Theater Review: Temping

By: Robert Massimi 


Temping at Dutch Kills Theater is a play brilliantly put forth in these peculiar times. An immersive play, it involves just one person, seated at a desk and working as a temp for an actuary firm. Like going to the office, you are given a desk, a computer, a phone and of course a Brother printer. Not an easy field to work in, being thrown into a desk as a temp with no knowledge of how an actuary does his job but that is all part of the fun. The audience member is given instructions on how to answer messages, given further instructions on the computer and receives some of the wackiest of information via the Brother. 


Written by Michael Yates Crowley, Temping was first put in workshop in 2014. It has since played at theaters from University of Maryland, NYTW Adelphi, NYFF53 Lincoln Center, American Repertory Theater, University of Ottawa, and now at The Wild Project in The East Village. Crowley has written a decent body of work (there were times when the writing lagged), as it is unusual to be in an office that at first seems friendly and professional but is anything but. The temp overhears fighting between co-workers, flirtatious printouts from who knows who and employees trying to cover their tracks from mishaps in the office.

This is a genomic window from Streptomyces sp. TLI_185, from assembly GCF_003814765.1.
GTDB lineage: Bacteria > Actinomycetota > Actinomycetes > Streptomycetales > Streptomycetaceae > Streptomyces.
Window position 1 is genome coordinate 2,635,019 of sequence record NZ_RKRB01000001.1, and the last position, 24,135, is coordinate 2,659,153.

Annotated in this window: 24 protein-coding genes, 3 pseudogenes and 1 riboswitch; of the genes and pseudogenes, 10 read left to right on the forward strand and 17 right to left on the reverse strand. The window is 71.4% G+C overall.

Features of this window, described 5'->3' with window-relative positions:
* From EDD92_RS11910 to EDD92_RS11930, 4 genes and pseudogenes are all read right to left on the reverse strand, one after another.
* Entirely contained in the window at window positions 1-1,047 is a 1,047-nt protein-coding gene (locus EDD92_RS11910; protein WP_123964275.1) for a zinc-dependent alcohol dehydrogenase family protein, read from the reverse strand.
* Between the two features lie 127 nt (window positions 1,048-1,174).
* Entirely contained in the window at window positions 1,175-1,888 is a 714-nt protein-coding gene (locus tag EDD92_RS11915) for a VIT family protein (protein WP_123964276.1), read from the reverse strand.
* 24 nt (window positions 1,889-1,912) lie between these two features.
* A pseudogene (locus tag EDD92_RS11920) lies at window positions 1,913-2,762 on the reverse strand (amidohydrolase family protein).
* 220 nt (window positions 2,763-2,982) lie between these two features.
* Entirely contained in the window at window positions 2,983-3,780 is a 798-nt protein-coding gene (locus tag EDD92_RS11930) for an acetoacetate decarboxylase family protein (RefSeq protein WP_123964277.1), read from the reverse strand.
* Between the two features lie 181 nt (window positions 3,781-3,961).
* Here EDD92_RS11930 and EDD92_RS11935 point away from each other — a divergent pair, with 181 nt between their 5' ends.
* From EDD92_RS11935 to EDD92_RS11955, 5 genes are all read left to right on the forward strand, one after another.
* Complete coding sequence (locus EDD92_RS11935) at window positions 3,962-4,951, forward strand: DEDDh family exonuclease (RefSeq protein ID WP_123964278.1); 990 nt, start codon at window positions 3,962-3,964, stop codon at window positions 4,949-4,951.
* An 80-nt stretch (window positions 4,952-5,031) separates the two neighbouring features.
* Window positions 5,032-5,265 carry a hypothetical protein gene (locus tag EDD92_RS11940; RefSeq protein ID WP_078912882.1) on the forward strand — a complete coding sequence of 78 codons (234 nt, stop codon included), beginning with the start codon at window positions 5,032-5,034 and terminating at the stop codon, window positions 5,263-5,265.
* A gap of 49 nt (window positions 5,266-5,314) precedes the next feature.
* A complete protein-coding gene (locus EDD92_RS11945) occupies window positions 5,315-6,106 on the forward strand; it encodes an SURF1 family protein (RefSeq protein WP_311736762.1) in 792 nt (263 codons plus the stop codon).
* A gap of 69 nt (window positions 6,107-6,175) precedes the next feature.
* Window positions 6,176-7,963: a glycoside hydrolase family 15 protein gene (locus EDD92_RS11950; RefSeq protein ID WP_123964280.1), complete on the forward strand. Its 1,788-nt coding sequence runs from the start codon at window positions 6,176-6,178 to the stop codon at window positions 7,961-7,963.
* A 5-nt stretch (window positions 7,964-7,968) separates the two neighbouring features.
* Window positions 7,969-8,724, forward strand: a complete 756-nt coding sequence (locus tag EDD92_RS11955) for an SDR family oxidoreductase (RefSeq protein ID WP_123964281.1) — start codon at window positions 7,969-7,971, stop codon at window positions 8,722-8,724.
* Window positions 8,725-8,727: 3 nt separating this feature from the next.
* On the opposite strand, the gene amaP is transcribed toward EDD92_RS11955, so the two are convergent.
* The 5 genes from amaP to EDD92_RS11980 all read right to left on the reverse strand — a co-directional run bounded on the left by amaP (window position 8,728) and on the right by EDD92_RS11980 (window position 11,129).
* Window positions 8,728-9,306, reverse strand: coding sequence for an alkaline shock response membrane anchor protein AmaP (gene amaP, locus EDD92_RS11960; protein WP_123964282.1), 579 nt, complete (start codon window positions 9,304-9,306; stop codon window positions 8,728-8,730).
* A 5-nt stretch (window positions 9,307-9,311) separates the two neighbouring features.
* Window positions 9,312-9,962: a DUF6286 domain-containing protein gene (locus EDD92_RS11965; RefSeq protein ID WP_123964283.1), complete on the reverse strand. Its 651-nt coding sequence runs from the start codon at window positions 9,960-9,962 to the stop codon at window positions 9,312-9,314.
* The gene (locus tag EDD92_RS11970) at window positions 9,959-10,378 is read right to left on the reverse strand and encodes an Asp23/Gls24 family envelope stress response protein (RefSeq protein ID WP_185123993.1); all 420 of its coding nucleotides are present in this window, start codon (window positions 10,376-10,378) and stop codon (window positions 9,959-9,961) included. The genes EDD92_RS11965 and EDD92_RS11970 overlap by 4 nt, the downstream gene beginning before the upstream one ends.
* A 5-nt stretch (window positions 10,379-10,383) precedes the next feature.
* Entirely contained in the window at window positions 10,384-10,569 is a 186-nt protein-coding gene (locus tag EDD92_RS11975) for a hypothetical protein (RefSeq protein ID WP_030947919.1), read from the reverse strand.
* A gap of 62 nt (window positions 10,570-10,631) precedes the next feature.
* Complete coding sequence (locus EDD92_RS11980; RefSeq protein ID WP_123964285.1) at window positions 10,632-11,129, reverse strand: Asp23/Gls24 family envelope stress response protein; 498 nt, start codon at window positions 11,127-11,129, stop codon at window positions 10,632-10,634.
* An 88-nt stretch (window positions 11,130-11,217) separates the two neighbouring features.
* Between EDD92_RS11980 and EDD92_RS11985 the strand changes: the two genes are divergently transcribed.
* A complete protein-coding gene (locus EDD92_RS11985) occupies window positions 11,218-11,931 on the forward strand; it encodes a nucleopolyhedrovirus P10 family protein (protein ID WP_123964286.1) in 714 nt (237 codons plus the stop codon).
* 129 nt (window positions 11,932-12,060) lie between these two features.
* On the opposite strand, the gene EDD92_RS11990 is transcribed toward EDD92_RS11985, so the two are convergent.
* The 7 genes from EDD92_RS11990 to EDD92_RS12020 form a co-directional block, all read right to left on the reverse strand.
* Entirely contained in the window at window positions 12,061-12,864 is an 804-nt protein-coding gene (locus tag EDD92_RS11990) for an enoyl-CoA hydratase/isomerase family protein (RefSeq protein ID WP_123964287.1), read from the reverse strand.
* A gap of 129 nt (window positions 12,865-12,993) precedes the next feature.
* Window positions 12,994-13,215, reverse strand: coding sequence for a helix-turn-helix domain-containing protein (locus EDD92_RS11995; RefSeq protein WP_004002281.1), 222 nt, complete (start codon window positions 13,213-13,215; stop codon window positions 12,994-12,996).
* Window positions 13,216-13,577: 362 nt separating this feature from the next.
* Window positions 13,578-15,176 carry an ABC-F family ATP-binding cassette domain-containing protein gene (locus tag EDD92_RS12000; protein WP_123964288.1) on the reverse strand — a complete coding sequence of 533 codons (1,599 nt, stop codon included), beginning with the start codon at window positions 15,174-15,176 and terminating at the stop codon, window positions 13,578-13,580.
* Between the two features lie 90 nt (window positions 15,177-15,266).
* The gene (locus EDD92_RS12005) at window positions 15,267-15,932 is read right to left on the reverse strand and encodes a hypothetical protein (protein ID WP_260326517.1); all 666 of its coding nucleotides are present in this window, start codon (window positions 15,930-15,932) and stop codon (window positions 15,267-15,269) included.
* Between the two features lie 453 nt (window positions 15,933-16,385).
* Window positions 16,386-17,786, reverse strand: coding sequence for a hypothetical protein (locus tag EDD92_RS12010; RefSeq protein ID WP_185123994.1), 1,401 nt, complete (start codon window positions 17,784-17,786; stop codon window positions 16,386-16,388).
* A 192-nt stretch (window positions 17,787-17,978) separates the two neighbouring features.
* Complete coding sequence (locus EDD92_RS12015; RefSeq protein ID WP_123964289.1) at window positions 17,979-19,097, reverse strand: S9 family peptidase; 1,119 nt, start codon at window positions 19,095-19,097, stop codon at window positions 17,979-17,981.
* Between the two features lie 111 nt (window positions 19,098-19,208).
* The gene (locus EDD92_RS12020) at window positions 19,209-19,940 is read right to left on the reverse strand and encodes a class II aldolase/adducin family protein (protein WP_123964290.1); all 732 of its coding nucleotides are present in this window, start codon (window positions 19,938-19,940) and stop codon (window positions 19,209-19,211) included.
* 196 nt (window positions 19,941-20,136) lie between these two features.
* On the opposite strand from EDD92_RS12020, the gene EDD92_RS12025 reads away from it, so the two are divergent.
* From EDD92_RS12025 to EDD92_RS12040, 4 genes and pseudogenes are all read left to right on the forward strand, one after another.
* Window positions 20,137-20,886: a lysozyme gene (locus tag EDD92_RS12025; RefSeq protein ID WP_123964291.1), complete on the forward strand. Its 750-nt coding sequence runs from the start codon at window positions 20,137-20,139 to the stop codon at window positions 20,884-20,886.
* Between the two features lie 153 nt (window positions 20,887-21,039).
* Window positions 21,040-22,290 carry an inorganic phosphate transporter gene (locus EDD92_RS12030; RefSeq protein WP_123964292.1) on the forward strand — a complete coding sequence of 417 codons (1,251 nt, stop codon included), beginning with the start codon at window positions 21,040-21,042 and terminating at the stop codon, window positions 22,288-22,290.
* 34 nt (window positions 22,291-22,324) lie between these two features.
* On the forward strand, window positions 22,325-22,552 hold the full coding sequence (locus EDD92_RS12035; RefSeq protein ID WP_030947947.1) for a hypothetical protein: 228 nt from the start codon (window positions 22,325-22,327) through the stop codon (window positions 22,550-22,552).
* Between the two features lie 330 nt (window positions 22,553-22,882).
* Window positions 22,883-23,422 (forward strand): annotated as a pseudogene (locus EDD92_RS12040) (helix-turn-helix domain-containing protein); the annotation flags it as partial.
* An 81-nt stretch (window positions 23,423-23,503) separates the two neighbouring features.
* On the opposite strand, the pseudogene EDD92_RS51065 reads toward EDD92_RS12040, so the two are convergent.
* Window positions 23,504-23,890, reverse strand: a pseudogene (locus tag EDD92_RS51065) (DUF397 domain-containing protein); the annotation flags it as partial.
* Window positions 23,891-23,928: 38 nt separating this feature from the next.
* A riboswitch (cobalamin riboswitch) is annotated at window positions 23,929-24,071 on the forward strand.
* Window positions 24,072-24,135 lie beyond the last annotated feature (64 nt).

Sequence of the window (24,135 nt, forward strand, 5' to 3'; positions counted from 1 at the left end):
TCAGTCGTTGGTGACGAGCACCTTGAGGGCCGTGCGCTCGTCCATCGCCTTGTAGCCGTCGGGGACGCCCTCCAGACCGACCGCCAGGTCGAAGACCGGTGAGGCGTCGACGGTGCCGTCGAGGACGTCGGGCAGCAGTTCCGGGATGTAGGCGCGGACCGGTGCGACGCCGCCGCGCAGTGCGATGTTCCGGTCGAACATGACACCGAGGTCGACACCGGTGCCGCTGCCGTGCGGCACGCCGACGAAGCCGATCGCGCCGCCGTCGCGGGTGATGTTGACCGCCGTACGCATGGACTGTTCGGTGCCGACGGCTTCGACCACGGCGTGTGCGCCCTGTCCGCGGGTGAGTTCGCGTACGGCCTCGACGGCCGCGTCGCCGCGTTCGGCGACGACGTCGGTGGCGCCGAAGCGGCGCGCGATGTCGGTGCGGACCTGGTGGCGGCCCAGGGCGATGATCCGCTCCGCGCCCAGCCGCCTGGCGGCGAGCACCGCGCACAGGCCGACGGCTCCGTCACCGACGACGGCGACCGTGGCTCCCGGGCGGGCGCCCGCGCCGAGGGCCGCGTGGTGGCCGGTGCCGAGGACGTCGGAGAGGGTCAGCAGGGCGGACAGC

Filling in for Sarah Jane Tully who is over winded and ditsy in her computer recordings, she is able to figure out the life expectancy of an airline pilot, she tells me how risky her trip to Hawaii is. She tells me that she has been with the company for seventeen and a half years and how carpal tunnel syndrome has forced her to take this vacation. She goes on to explain all the employees at the company and what each person’s function is and what their strengths and weaknesses are. In the movie Along Came Polly, we get a funny understanding of how this profession works; people are able through mathematics to determine a person’s life expectancy with accurate confidence. 


In good fun, every time you make a mistake (which is often at the beginning), you get a friendly email that reminds you that even though you’re a temp, you must get your act together and do the assignments right. Having a blunder usually means a follow up by the printer telling you to get with it. A phone message usually follows shortly after by one of the employees telling you not to worry about your mistake. In a typical cubical work place, director Michael Rau has made this work place all too familiar with the secrets, the mistakes, the high pressure that people are watching and at any time, someone could get fired. In the set design by Sara C. Walsh, we have the sticky pads, the coffee cup and even some nice candy bars to snack on while we work. 


As the show goes on, the deceased list grows and as it grows, Brother prints out a humorous eulogy of the people who have perished. Unusual and unconventional, Temping was a welcome respite for the theater starved critic or chronic theater goer. The show opened on October 23rd and ran until December 4th. The play can only handle one person at a time, but it has many runs throughout the day as well as evening. The running time is only fifty minutes; however, it is a fun fifty minutes. Temping will make you want to be back at the theater again, it will also make you miss the office. The play gives us a double dose of nostalgia; being among co-workers and being at the theater. 


The Wild Project is located at 195 East 3rd St between Avenues A and B in The East Village.


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